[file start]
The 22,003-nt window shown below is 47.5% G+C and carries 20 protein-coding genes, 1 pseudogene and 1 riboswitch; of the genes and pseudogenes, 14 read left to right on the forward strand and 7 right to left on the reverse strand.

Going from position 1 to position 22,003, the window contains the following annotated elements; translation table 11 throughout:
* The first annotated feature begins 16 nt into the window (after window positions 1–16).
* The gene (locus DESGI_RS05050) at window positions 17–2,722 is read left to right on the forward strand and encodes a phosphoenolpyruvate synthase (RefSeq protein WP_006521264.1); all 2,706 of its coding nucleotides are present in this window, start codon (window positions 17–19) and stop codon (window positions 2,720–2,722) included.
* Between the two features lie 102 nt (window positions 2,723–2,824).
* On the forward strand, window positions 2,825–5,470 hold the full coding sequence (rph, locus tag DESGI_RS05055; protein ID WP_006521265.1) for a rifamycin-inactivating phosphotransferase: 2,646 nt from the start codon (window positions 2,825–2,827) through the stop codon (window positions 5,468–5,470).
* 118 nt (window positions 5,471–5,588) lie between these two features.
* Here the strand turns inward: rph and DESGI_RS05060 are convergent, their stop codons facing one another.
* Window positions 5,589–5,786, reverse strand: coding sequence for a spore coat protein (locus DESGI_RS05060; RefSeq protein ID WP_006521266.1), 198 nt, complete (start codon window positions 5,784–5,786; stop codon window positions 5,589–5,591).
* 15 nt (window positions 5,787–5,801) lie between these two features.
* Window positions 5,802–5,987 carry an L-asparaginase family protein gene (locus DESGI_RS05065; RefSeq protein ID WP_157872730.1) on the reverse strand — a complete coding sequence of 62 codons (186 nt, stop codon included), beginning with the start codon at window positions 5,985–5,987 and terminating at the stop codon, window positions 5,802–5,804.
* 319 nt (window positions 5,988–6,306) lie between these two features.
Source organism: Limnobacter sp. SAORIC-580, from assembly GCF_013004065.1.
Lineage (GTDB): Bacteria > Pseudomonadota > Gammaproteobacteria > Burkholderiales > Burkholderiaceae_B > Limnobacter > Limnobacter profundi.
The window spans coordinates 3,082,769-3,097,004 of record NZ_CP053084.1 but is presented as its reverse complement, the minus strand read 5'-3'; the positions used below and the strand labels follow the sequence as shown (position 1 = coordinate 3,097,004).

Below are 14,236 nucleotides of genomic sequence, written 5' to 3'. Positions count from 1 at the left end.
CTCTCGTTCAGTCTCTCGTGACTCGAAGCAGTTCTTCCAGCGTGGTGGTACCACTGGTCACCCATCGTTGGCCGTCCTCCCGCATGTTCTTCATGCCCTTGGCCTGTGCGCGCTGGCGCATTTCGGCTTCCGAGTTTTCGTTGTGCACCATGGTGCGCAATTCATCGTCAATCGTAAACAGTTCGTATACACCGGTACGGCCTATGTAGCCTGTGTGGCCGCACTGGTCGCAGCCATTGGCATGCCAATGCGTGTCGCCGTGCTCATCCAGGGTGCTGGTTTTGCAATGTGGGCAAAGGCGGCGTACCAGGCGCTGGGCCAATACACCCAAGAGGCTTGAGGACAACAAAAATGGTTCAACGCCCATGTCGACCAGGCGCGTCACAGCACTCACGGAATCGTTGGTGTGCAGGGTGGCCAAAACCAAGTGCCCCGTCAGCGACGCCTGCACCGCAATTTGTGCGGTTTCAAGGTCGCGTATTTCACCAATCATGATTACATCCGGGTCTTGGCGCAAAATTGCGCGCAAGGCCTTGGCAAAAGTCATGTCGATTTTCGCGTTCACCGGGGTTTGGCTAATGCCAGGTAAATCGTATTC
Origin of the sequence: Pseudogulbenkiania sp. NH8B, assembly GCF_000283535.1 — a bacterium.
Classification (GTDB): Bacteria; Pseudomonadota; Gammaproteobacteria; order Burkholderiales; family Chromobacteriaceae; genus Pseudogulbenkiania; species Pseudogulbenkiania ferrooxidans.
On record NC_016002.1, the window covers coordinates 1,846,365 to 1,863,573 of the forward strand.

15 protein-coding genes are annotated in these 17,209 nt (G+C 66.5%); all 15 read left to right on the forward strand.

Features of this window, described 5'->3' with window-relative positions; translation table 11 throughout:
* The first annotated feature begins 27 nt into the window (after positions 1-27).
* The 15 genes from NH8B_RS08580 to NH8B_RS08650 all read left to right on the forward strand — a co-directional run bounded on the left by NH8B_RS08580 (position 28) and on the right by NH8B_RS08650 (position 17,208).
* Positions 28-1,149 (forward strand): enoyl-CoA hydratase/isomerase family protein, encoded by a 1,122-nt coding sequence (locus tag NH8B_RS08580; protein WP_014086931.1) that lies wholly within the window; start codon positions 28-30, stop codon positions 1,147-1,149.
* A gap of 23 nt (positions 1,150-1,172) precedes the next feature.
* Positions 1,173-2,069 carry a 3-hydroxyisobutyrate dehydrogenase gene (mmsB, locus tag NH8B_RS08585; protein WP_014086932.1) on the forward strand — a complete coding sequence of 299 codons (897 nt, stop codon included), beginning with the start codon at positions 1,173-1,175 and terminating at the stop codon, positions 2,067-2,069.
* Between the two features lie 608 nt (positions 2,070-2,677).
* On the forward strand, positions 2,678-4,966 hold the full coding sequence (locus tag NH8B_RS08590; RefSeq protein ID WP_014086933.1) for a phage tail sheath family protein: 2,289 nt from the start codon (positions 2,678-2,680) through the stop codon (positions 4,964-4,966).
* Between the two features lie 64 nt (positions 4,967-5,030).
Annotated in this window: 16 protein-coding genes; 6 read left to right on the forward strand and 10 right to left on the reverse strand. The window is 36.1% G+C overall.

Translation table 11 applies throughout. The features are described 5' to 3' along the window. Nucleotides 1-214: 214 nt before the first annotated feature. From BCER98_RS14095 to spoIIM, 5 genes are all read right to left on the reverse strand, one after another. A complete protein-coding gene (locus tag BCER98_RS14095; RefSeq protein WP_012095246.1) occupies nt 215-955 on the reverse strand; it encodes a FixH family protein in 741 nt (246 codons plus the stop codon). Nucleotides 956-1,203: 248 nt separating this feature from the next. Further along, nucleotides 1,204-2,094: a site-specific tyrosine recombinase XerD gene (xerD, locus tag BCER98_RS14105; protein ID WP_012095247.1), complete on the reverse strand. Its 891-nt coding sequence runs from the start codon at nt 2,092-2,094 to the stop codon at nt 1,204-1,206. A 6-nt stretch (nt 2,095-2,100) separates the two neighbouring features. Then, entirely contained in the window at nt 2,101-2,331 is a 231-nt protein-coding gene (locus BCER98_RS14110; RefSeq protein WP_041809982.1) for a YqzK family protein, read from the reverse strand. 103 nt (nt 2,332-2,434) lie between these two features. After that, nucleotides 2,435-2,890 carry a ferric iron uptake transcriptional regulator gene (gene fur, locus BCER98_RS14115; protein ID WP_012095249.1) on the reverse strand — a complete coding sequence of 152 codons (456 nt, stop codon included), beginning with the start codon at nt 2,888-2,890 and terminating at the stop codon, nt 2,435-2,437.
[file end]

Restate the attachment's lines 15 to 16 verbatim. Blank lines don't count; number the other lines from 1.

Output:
The window spans coordinates 3,082,769-3,097,004 of record NZ_CP053084.1 but is presented as its reverse complement, the minus strand read 5'-3'; the positions used below and the strand labels follow the sequence as shown (position 1 = coordinate 3,097,004).

Below are 14,236 nucleotides of genomic sequence, written 5' to 3'. Positions count from 1 at the left end.